By Harold Acemah
Romantic stories about tobacco sales paying school fees for our children is lopsided and short-sighted
Right from colonial days, West Nile and the kingdom of Bunyoro-Kitara have been the major tobacco growing regions of Uganda and in the West Nile region, Terego County – where I come from – was the centre of tobacco growing. The regional BAT Leaf Factory was until recently located at Wandi which is my village; so tobacco growing as a cash crop is as familiar to me as coffee is to a Mugisu.
I was a smoker, on and off, from 1967 when I was a fresher at the University of East Africa, Makerere, until 1987 when I was a Visiting Fellow at Oxford University. I must confess, although I joined the smoking club due to peer pressure and because it was fashionable those days for young men to smoke, I enjoyed this rather dangerous and useless hobby. So when I castigate smoking and tobacco it is from a position of strength as an enlightened consumer.
During the campaigns for the 2011 general elections, one of the key issues in my manifesto was to sensitise the people of Terego about the hazards of growing tobacco and smoking. In most cases, the reaction of the audience was positive, but they would always ask me whether there were any alternatives to growing tobacco, after all, it had sustained wananchi for decades. There are, of course, many viable alternatives to tobacco which I will address later, but let me first justify why Ugandans should, at the earliest opportunity, stop growing tobacco as a cash crop.
The justification for abandoning tobacco growing falls into three categories; first, smoking tobacco is a major health hazard; second, smoking is a drain on public resources allocated to the health sector and third, growing tobacco is environmentally a disaster. Many areas of Terego and Maracha counties have been reduced to arid, almost semi-desert zones due to deforestation arising from the wholesale cutting of trees as fuel wood to cure tobacco.
The romantic story that proceeds from the sale of tobacco paid and continues to pay school fees for our children is lopsided and short-sighted because the colossal damage which tobacco has done to Ugandans and to our environment far outweighs the meagre benefits derived from the crop. The evidence is overwhelming and available in the public domain.
I urge the political leaders of West Nile and Uganda to honestly guide and sensitise our people about the negative consequences of growing tobacco and smoking.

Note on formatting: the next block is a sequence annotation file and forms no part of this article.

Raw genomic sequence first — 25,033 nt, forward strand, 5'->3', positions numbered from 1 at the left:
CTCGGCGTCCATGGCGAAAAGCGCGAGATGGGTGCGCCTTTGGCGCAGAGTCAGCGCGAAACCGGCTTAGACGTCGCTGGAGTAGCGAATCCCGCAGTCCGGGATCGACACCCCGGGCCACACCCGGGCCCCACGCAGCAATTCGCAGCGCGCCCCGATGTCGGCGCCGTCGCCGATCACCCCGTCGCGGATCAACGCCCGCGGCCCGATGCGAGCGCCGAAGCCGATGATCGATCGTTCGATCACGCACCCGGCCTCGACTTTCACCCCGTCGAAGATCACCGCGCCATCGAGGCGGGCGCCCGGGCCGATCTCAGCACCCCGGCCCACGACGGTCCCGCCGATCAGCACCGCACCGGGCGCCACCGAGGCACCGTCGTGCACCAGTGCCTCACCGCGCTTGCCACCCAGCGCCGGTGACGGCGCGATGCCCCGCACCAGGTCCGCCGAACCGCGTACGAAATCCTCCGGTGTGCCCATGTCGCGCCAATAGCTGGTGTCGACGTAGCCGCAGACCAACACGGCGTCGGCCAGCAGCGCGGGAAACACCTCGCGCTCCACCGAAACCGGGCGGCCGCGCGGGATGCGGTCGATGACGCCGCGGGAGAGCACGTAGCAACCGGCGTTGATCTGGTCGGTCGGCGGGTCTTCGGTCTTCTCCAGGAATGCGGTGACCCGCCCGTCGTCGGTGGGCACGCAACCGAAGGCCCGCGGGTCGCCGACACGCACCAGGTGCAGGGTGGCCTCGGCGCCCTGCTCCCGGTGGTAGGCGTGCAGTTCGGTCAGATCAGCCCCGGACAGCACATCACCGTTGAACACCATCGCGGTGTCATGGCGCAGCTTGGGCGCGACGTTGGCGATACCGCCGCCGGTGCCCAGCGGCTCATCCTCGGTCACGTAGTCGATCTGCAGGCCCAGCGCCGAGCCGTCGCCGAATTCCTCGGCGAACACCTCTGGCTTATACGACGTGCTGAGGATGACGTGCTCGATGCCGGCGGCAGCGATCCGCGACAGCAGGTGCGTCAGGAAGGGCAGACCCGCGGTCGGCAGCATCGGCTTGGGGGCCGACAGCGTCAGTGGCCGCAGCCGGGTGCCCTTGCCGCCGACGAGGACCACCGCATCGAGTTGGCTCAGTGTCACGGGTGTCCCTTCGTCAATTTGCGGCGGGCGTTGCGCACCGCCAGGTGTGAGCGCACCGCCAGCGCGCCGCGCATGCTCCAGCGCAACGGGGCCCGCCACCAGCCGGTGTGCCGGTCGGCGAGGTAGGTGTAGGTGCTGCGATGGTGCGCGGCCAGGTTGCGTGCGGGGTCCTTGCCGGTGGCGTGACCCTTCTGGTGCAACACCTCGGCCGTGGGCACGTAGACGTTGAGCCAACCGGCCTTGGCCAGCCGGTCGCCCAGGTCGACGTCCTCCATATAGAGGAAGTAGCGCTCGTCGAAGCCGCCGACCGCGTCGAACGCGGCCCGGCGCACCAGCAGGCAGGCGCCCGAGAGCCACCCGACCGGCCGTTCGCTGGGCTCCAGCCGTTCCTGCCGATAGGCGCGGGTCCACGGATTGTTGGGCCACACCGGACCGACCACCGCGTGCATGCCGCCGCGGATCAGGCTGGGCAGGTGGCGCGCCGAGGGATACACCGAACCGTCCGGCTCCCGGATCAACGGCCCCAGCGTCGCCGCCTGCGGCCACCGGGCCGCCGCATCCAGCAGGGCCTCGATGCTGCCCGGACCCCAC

Tobacco is the single greatest cause of preventable death in the world today and if that cannot justify why Uganda should strictly regulate smoking and growing of tobacco, I don’t know what will.
The use of tobacco is the most common cause of heart, liver and lung diseases; smoking is a major cause of heart attack, stroke, chronic obstructive pulmonary disease and cancer, especially lung cancer and cancer of the throat and mouth. I lost three close friends during the 1990s to lung cancer!
Environmental tobacco smoke, commonly known as secondhand smoke, has negative health effects on people of all ages.
Smoking causes impotence because it promotes arterial narrowing and incidence of impotence is approximately 85 per cent higher in male smokers than in non-smokers; and smoking is also a key cause of erectile dysfunction. Well, young men don’t cry in the wilderness that you were not warned!
According to World Health Organisation estimates, tobacco caused 5.4 million deaths in 2004 and during the entire 20th century, a staggering 100 million lives were lost due to the use of tobacco. This avoidable and preventable mass suicide is sinful and totally unacceptable!
There are many viable alternatives to tobacco such as coffee, rice, beans, ground nuts, sesame and other food crops; vegetables and fruits. Most of these crops, in fact, fetch higher prices than tobacco on the world market and are less demanding in terms of inputs which tobacco farmers must procure in advance. Fruits such as mangoes, oranges, pineapples and passion fruit are in high demand locally and across the border in South Sudan. A fruit juice factory was opened recently in Arua and I am advised that it imports much of its raw materials from outside the West Nile region when our farmers have the potential and capacity to supply enough fruits to keep the factory functional all year round.
On February 27, 2005, the United Nations Framework Convention on Tobacco Control came into force; I am glad Uganda is one of the 168 countries which have signed the treaty which seeks to protect present and future generations from the devastating health, social, environmental and economic consequences of tobacco consumption and exposure to tobacco smoke. Uganda should make every effort to implement the treaty whose provisions are only minimum requirements and we must, in due course, enact more stringent measures to regulate tobacco.
Since prevention is better than cure, I believe the best solution to avert the negative consequences of smoking is for the people of Uganda to abandon growing tobacco altogether. As I have argued above, there are many viable and better alternatives which are readily available. Aluta continua!
Dr Harold Acemah is a retired diplomat, politician, and social commentator.